In the summer of 1934, the Los Angeles Chamber
of Commerce Women's Auxiliary celebrated its first
Allied Arts Festival. The Whittier Woman's Club also
took part. A group of artists from the show joined
together, drew up a constitution and elected a board
of directors for what became the Whittier Art

Their aim was to create and maintain a community art
gallery that would offer continuous exhibits of fine arts
and crafts, to stimulate and coordinate the expression
of local artists, and to advance the appreciation of
fine art.   

After five years of fund raising, the Association moved
into its own gallery. Mr. Fred Pease donated the land
on Painter Avenue and lent money for the building.
Architect William Harrison donated his design for the
quaint, period style building.  Raymond Hunicutt
supervised the construction for free and local
businesses donated
materials at reduced prices. The Association made
every payment on time, and in 1945 the entire debt
was paid off making the Whittier Art Association one
of the few artists' associations to host its own full time

In 1959, the gallery was enlarged to include a stage,
a kitchen, rest rooms and a paved parking lot. An Art
Guild was organized to provide financial aid. A
membership of 30 to 40 women worked with teas and
special events to maintain the gallery, both inside and
out. Their help enabled the Association to become a
totally self-supporting nonprofit organization.
The Whittier Art Association believes that art is a necessity, rather than a luxury,
and that it belongs not to an exclusive few, but to everyone.
The Association offers opportunities to amateurs, professional artists,
students of all ages and discriminating art lovers,
as well as to the members themselves.
Present Gallery includes state of the art gallery lighting throughout, renovated restrooms, kitchen,
Gift Gallery. a contemporary entry ramp for easy access, and the newly re-landscaped grounds!
OCTOBER 9, 1934
Whittier Art Gallery Exhibition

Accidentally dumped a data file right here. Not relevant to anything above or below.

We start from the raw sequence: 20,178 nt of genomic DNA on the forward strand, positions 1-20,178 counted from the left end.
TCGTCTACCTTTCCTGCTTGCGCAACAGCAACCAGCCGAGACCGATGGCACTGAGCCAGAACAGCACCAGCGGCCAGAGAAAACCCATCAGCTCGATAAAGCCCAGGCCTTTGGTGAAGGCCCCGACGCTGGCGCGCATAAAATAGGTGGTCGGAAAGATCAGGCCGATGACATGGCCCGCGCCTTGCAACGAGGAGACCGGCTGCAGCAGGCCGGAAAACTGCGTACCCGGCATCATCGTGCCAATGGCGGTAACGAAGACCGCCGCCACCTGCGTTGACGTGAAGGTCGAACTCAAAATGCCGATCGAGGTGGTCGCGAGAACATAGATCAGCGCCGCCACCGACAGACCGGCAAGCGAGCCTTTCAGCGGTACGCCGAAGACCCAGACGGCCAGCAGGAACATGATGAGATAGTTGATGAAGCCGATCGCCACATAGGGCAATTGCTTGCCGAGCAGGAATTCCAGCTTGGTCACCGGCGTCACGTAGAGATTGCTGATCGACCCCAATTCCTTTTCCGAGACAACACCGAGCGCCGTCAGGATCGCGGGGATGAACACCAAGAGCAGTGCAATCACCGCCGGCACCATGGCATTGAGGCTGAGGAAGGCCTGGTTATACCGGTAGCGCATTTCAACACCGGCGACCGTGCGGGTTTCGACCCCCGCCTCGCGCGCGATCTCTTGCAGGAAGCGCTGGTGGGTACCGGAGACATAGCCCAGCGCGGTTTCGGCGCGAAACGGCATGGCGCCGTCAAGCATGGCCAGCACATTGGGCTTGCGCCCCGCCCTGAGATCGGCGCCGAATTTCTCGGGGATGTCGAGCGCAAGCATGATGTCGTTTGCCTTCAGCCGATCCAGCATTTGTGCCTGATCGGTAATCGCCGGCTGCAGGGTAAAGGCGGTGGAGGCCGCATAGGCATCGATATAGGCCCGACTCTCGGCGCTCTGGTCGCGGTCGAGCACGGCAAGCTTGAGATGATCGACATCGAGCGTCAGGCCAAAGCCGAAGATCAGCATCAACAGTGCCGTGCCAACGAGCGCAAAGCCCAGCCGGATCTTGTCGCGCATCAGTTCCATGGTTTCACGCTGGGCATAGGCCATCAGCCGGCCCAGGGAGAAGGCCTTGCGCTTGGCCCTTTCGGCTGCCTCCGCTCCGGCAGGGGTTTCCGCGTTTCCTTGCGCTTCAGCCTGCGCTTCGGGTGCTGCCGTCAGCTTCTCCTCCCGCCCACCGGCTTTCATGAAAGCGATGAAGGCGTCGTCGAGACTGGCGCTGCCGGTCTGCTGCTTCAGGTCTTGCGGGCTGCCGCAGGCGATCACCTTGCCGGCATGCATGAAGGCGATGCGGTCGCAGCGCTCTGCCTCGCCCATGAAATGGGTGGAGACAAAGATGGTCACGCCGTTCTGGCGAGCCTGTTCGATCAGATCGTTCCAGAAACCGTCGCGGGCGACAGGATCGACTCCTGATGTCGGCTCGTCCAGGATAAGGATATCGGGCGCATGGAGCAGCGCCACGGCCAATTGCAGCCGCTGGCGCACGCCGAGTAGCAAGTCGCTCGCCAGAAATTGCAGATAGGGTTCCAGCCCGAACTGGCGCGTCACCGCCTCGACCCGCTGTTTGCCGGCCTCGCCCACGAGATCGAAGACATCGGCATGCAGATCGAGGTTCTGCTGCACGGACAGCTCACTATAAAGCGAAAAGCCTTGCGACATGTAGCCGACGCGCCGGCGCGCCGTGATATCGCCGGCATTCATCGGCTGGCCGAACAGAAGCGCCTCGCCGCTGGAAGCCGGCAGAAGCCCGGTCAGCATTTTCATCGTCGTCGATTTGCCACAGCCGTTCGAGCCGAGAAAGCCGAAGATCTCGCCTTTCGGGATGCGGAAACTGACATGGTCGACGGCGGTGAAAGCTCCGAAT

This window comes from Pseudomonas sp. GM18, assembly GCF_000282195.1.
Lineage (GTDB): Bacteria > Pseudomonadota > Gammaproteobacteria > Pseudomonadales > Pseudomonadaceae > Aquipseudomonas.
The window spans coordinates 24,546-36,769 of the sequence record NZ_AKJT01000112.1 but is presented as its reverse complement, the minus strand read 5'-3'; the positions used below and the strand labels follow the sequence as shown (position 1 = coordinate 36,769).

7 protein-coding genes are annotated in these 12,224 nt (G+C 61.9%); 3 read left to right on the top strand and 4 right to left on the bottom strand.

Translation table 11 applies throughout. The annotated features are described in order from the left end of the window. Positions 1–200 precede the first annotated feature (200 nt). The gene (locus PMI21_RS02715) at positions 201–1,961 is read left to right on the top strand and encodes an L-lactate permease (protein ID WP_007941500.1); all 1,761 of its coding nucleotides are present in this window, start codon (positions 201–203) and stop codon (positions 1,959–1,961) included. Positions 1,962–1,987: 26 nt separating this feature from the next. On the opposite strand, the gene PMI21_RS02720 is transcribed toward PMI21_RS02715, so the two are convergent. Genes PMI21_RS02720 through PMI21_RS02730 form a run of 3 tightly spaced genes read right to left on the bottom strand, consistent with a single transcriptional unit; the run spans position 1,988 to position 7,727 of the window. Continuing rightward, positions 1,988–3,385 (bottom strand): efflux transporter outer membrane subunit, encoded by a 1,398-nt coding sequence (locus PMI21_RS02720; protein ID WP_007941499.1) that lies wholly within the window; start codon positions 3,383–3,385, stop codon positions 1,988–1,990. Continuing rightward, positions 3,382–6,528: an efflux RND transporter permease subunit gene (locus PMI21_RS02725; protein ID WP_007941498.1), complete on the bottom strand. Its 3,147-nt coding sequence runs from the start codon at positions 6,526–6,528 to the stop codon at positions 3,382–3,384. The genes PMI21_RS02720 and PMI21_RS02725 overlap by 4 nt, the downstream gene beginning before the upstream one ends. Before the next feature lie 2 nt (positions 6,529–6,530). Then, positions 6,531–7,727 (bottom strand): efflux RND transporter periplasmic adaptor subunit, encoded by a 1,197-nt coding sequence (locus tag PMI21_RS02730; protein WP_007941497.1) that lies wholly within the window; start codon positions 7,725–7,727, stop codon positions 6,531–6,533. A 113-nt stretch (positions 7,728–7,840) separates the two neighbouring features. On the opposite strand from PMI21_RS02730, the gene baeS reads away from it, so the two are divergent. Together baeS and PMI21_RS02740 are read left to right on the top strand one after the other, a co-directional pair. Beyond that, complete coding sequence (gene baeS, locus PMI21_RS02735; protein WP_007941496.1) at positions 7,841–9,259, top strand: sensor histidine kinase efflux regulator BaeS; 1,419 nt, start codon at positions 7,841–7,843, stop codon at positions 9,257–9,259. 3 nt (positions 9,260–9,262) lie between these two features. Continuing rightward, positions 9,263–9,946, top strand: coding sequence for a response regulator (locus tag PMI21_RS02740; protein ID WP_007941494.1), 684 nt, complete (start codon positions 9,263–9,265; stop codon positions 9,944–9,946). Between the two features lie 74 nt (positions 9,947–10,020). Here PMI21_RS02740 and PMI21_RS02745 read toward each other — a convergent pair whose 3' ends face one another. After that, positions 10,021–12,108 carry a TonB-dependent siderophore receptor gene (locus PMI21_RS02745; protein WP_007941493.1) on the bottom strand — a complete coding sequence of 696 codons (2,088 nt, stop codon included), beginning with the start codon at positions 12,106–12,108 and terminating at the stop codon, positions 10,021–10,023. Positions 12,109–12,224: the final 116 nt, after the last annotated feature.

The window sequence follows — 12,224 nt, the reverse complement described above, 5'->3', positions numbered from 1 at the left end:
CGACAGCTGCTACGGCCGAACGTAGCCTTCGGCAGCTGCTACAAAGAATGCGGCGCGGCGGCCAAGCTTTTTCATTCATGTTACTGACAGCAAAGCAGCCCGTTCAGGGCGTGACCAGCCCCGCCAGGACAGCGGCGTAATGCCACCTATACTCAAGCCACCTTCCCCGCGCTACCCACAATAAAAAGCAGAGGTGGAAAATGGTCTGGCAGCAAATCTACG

Paintings, Lithographs, Silk Screen prints
On exhibit in 1934: Lithograph of
the oil painting "BLACK CANYON"
a 1934 canvas (8' x 5') for the Fine
Arts Collection, Public Building
Services, U.S. General Services
Administration. [Photograph
courtesy of LACMA]
Conrad Buff II, born in Switzerland in
1886, came to America and Los Angeles
in 1907.  His talent for painting, murals
and printmaking flourished in the
America West. His monumental murals
were a development of his interest in
combining art and architecture.  In 1923
he painted a mural for the William Penn
Hotel in Whittier. (Sadly the hotel was
destroyed by fire some time ago)

He and his wife Mary Marsh, also an
artist, were very much involved in the
support of most major art organizations
in California.

Their son Conrad Buff III was an architect
as part of the influential firm of
Buff and Hensman.
As we were, circa ealy 1940's
Laying of cornerstone, 1937. Far left, Architect William Harrison.  
Second from right, Mabel Haig, Founding Member
This photo was taken June 1, 1961
Corrine Haig, 2nd from left,
the great-grandaughter of
founding member and past
President, Mabel Haig, visits
the Gallery in November
2011.  She is shown
reviewing a portfolio of
Mabel's watercolors painted
in the early days of the
Gallery with Board members
Judy Jansen, Joann Libolt,
and Donna Larson.
The photograph Corrine is
holding is of the laying of the
Gallery's cornerstone in
1937 (see above left).
In April 2012, the Gallery received a landscaping make-over from a team of 15 volunteers from the
Whittier Area Christian Church, as part of their "Serve Weekend" ministry.
Such noted artists as Conrad Buff II, Milford Zornes, Taro Yashima, James Cooper Wright, Millard Sheets, Ralph
Hulett and even Norman Rockwell have exhibited, taught and demonstrated in the association's meetings and shows.
Photo: Michael Tyler
Photo: George Rodriguez
Photo: Michael Tyler
Copyright 2003- 2013 Whittier Art Association